Tuesday, May 08, 2012

SC puts cheetah project on hold

SC puts cheetah project on hold

The lion versus cheetah debate is in a limbo. The Supreme Court on Tuesday put on hold the Central government's ambitious project to import African Cheetah's from Namibia.

The environment ministry had given permission to the Madhya Pradesh government to import nine Cheetahs in different batches from Namibia for translocation in Kuno Palpur wildlife sanctuary in Sheopur district, where the last living cheetah was hunted in 1950s.
Kuno Palpur was originally developed in early 1990s for relocation of Asiatic lions from their only home in wild - the Gir Wildlife Sanctuary in Gujarat. But, the Gujarat government had been refusing to part with the lions terming them as pride of Gujarat, resulting in a public interest litigation in the apex court.

During the last hearing, the Gujarat government's opposition to relocation took a new turn when it took the plea that the Central government wants to first introduce Cheetahs from Namibia and then lions. The petitioners opposed Gujarat government's contention saying it can delay lion relocation by many years.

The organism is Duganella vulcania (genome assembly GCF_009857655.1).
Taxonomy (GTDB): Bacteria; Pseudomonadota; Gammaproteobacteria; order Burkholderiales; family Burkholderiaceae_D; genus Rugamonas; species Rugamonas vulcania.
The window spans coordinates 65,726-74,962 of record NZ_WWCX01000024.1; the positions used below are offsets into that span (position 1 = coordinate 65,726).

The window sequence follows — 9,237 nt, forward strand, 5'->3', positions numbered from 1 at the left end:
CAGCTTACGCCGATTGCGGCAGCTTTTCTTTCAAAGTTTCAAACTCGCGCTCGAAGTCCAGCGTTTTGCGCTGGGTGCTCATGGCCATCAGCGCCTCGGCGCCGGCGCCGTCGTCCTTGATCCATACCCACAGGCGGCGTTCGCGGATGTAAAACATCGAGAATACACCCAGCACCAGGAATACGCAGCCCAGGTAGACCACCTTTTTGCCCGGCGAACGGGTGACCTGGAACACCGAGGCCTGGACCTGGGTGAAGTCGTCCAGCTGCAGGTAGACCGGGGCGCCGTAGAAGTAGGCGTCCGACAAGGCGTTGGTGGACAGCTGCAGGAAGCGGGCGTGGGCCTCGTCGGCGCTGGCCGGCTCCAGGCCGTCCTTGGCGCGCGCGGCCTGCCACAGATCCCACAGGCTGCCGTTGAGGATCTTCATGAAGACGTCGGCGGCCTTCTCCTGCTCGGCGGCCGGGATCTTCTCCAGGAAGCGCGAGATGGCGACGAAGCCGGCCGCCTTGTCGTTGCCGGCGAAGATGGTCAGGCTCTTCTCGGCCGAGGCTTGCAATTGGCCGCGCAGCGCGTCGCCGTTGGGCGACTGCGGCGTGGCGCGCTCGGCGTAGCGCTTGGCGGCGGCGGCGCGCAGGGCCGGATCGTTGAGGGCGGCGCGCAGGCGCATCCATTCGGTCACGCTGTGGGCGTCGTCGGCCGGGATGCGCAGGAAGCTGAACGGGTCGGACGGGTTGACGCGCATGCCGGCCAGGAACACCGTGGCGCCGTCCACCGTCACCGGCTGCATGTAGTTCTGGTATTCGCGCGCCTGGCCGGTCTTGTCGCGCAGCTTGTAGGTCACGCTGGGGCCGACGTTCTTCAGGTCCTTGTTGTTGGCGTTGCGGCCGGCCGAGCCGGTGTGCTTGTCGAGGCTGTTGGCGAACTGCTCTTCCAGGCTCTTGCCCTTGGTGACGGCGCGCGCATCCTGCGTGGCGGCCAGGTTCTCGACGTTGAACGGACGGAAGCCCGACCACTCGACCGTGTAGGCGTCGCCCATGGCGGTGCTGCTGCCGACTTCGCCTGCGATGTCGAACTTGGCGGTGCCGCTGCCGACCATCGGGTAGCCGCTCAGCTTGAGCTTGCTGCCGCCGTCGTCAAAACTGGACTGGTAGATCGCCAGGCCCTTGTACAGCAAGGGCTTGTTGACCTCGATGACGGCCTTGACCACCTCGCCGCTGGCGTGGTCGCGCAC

On this, the Supreme Court had sought views of the Central government and amicus (friend of the court) PS Narasimha.

Narasimha on Tuesday submitted a report to the court raising questions over the Cheetah project.

He described the Cheetah project as introduction of a new species. Now re-introduction of the big cat from Africa was distinct from Asian cheetahs found in Indian forests till early 1950s. "Introduction of new species is not encouraged in wildlife conservation," he told the court.

Narasimha also pointed out that the Cheetah project was not cleared by Prime Minister led National Board for Wildlife, the country's top decision making body on wildlife issues.

The amicus also raised a pertinent point on what was important for India --- lions or cheetah. And his report also spoke about lack of funds for conservation of many endangered species in India.

The Central government has allocated Rs. 200 crore for the project, of which Rs. 90 crore would have to be spent on relocation of the first batch of nine Cheetahs from Namibia. The environment ministry had last month given approval to Madhya Pradesh government to import the world's fastest animal.

After hearing Narisimha and the petitioners, the Supreme Court decided to stay the project and sought the Central government's reply on his report.

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